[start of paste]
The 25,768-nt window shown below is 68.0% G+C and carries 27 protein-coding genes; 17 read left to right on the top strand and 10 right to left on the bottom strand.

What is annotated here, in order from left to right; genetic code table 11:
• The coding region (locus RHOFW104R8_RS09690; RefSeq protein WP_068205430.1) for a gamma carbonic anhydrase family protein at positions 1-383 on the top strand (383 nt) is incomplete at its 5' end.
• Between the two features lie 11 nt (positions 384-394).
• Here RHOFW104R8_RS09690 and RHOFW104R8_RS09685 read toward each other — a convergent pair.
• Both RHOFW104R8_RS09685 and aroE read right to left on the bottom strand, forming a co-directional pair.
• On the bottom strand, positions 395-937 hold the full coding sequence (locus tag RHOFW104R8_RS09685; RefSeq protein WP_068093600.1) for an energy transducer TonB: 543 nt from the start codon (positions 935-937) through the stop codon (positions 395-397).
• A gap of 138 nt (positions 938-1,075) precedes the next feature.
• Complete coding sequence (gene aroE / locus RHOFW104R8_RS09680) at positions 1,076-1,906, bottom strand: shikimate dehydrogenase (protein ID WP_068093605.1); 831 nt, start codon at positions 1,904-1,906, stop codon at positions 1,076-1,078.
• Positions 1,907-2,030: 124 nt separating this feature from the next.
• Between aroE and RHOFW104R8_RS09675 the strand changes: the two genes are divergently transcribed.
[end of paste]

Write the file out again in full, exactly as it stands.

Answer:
The 25,768-nt window shown below is 68.0% G+C and carries 27 protein-coding genes; 17 read left to right on the top strand and 10 right to left on the bottom strand.

What is annotated here, in order from left to right; genetic code table 11:
• The coding region (locus RHOFW104R8_RS09690; RefSeq protein WP_068205430.1) for a gamma carbonic anhydrase family protein at positions 1-383 on the top strand (383 nt) is incomplete at its 5' end.
• Between the two features lie 11 nt (positions 384-394).
• Here RHOFW104R8_RS09690 and RHOFW104R8_RS09685 read toward each other — a convergent pair.
• Both RHOFW104R8_RS09685 and aroE read right to left on the bottom strand, forming a co-directional pair.
• On the bottom strand, positions 395-937 hold the full coding sequence (locus tag RHOFW104R8_RS09685; RefSeq protein WP_068093600.1) for an energy transducer TonB: 543 nt from the start codon (positions 935-937) through the stop codon (positions 395-397).
• A gap of 138 nt (positions 938-1,075) precedes the next feature.
• Complete coding sequence (gene aroE / locus RHOFW104R8_RS09680) at positions 1,076-1,906, bottom strand: shikimate dehydrogenase (protein ID WP_068093605.1); 831 nt, start codon at positions 1,904-1,906, stop codon at positions 1,076-1,078.
• Positions 1,907-2,030: 124 nt separating this feature from the next.
• Between aroE and RHOFW104R8_RS09675 the strand changes: the two genes are divergently transcribed.